Brazilian Biologists Astounded To Find Extremely Rare Pregnant Albino Bat

This picture shows the extremely rare pregnant albino bat that astounded Brazilian biologists.

The specimen is the only pregnant flat-faced fruit-eating bat (Artibeus planirostris) that has ever been photographed in the wild.

Only one such albino specimen from the same species had previously been sighted. The earlier specimen was another female but was not pregnant.

The first time that the pregnant female of the Artibeus planirostris species is seen in nature, in Santa Terezinha, Brazil. (Leal/Newsflash)

The latest specimen was spotted on the Fazenda Tamandua (Tamandua Farm) in the municipality of Santa Teresinha in the north-eastern Brazilian state of Paraiba.

It was collected on 19th October 2012 and deposited in the Collection of Mammals of the Federal University of Pernambuco (the state to the south of Paraiba).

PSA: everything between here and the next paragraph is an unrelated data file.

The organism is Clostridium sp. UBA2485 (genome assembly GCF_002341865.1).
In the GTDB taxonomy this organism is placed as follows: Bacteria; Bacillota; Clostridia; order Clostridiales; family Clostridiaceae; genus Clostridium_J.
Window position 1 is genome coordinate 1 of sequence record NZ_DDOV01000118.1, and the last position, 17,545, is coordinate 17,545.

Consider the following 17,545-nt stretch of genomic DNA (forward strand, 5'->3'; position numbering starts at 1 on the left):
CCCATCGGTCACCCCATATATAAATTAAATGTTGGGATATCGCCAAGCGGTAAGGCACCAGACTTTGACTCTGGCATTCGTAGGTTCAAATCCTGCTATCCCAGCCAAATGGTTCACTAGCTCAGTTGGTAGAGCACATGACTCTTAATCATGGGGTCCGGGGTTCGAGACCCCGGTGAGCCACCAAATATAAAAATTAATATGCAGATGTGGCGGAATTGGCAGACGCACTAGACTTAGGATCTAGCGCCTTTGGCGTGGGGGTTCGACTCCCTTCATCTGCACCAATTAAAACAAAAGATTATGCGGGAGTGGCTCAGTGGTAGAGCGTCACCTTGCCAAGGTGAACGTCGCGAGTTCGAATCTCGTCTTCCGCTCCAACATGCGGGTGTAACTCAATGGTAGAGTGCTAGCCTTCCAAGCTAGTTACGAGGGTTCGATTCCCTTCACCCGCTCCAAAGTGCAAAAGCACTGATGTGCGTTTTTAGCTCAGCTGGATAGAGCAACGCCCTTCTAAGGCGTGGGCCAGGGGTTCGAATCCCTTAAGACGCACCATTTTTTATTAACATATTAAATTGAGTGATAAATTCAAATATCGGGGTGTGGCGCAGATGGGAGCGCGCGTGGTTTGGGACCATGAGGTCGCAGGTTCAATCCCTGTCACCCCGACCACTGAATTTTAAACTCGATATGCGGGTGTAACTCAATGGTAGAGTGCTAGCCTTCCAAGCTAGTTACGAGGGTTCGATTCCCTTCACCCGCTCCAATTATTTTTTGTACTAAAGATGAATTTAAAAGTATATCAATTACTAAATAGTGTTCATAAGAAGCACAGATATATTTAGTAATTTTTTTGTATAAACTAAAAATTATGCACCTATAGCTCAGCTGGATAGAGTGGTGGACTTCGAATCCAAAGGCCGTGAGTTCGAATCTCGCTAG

The sighting only hit local headlines this month following the publication of the study ‘Albinism in Artibeus planirostris (Chiroptera, Phyllostomidae) in the Caatinga biome and updated list of albino bats in Brazil’ in September this year.

According to reports, albinism has only been reported in around 60 species of bat.

In Brazil, the condition has only been observed in nine species.

The latest sighting is significant, as it shows that the bat’s albinism did not hinder it from reaching adulthood or reproducing.

The flat-faced fruit-eating bat is widespread in forested environments through much of northern and central South America.

Adults measure 3.1 to 4.3 inches in total length and weigh 1.4 to 2.4 ounces.

Non-albino individuals are covered in a brownish-grey fur, which becomes grey on the underparts, and have faint whitish stripes on the face.

Specimens have a broad skull with a short snout, and triangular ears with rounded tips and a small tragus.

They are nocturnal and, as their name suggests, feed almost exclusively on fruit.

Complete albinism, a congenital deficiency in pigmentation, is a rare phenomenon in bats and can reduce their survivability.

The condition is observed in animals, plants, and people, and its infrequence has led to certain individuals becoming celebrities, like Claude the albino alligator from Florida, who is kept at the California Academy of Sciences, or Snowflake the albino gorilla from Spanish (now Equatorial) Guinea, who was a much loved resident of the Barcelona Zoo.

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